Namahage comes to encourage real change in behavior. The same can be said for New Years both on our Jewish and secular sides. I often think, “why can’t every day be New Year,” and here’s why.
Many Jews seem to have trouble with the secular New Year on January first. “Its not our New Year” is often heard, “we have Rosh Hashanah.” Indeed, in Israel it is often dismissed as “Silvester” (the feast day commemorating St. Silvester the First, an early Pope) and hotels have lost their kashrut certification for holding New Years Eve events.
Yet to my mind one can never have to many “New Years.” Indeed, according to the Mishnah we already have four “rosh hashanahs”– the first of Nissan (around April) is the New Year for kings and feasts and indeed is the first month; the first of Elul (around August) is the New Year for tithing cattle; the first of Tishre (around September) is the New Year for the reckoning of years, though it is the beginning of the seventh month; the 15th of Shevat (around February) is the New Year for trees. Each of these New Years, and indeed also January 1st can play an important role in our spiritual lives.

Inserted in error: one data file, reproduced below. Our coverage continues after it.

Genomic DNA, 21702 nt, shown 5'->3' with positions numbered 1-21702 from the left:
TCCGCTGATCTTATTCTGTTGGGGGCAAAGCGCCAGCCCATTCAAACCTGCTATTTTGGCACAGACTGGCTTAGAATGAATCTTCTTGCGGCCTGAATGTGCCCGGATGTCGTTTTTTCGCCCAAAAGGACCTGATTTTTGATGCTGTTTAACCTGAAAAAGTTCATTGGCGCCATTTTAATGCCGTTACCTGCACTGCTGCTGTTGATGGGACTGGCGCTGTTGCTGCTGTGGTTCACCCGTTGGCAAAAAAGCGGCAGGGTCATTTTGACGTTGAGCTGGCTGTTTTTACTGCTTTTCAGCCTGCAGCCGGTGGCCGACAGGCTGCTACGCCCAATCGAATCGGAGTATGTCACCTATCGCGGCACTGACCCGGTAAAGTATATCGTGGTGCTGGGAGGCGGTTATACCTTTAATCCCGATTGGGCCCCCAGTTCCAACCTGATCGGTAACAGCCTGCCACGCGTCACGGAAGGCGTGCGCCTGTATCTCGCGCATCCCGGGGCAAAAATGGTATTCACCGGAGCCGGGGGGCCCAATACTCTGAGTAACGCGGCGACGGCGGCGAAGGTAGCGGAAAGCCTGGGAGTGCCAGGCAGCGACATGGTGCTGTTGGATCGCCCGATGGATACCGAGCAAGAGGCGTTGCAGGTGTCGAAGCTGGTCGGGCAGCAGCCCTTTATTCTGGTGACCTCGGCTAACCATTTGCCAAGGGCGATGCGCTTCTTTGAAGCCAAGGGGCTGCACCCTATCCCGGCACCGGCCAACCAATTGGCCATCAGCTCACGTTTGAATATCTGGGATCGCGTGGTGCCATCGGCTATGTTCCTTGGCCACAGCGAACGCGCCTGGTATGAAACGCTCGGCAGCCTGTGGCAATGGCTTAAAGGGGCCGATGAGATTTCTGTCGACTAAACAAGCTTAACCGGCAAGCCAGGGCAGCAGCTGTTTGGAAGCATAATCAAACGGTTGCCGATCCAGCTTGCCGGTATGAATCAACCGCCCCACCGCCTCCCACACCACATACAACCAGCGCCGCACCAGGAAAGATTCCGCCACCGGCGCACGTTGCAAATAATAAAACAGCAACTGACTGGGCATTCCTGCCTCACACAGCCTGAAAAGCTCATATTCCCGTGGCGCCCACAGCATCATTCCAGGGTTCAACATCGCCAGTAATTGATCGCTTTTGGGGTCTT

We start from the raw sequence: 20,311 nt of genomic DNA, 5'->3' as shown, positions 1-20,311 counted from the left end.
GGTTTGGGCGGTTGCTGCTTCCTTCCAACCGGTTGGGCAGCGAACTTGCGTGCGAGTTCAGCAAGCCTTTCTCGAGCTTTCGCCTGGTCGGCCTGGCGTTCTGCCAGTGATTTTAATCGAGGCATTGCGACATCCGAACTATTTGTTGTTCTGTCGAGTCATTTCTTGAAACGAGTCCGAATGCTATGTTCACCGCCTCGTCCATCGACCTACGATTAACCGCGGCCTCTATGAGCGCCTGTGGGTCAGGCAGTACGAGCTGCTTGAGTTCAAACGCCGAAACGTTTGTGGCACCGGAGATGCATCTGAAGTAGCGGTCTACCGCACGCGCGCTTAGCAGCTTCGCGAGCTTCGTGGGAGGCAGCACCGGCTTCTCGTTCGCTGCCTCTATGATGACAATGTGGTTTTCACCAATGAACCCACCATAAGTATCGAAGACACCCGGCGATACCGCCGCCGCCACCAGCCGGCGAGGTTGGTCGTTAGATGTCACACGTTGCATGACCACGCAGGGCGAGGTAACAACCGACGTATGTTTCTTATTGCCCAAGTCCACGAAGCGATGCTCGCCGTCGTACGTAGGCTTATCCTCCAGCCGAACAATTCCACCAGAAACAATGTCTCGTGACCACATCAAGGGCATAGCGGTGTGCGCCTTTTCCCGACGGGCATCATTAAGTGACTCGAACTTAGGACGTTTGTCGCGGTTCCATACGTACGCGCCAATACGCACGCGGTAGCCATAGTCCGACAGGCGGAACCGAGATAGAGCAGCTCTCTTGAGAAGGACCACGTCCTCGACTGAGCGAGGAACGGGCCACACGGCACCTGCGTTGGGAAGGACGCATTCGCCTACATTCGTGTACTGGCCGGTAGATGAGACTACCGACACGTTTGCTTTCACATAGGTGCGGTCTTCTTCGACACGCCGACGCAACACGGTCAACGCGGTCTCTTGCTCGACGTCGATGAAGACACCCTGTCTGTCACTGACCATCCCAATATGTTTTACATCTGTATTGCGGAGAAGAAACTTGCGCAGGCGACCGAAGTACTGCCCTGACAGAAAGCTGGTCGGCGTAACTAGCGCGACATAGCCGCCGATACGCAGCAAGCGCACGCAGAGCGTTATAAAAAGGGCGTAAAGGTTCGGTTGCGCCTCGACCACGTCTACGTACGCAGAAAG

The dominant theme of Rosh Hashanah (the first of Tishre is the most observed of the Mishnah’s New Years) is teshuvah, self-examination leading to repentance and real change in our lives. Yet, how many of us can truly say that the changes that we commit ourselves to on this awesome day are really lasting beyond a few days, weeks, or months? Sadly, this is not so different than secular New Years resolutions. It is here that the constant refrain of rosh hashanah after rosh hashanah can make a real difference. As each one arrives through the year we have a renewed opportunity to look at the changes that we have made – “have we truly followed through on all the things we have promised ourselves and the divine?” They then can serve as moments of rededication as we set ourselves back onto the right track, helping us to make true changes in ourselves as we move through the year. We can truly not have too many “New Years.”